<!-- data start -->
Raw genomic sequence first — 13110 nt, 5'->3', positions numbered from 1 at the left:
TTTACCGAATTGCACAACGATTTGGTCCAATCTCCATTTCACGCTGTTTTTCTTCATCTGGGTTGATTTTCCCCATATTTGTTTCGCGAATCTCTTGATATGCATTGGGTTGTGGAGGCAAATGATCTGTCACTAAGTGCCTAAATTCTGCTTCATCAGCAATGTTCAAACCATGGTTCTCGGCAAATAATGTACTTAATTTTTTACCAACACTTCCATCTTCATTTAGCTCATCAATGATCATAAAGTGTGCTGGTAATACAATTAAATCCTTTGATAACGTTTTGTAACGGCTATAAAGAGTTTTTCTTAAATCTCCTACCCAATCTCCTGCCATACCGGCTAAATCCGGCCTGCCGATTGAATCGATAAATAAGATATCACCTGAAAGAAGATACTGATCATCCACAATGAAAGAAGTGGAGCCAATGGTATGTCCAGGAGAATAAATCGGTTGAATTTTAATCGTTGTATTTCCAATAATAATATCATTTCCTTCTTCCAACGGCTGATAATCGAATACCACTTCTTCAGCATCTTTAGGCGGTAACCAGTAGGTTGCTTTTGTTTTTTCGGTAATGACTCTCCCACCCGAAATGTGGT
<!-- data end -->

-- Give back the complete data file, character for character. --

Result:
Raw genomic sequence first — 13110 nt, 5'->3', positions numbered from 1 at the left:
TTTACCGAATTGCACAACGATTTGGTCCAATCTCCATTTCACGCTGTTTTTCTTCATCTGGGTTGATTTTCCCCATATTTGTTTCGCGAATCTCTTGATATGCATTGGGTTGTGGAGGCAAATGATCTGTCACTAAGTGCCTAAATTCTGCTTCATCAGCAATGTTCAAACCATGGTTCTCGGCAAATAATGTACTTAATTTTTTACCAACACTTCCATCTTCATTTAGCTCATCAATGATCATAAAGTGTGCTGGTAATACAATTAAATCCTTTGATAACGTTTTGTAACGGCTATAAAGAGTTTTTCTTAAATCTCCTACCCAATCTCCTGCCATACCGGCTAAATCCGGCCTGCCGATTGAATCGATAAATAAGATATCACCTGAAAGAAGATACTGATCATCCACAATGAAAGAAGTGGAGCCAATGGTATGTCCAGGAGAATAAATCGGTTGAATTTTAATCGTTGTATTTCCAATAATAATATCATTTCCTTCTTCCAACGGCTGATAATCGAATACCACTTCTTCAGCATCTTTAGGCGGTAACCAGTAGGTTGCTTTTGTTTTTTCGGTAATGACTCTCCCACCCGAAATGTGGT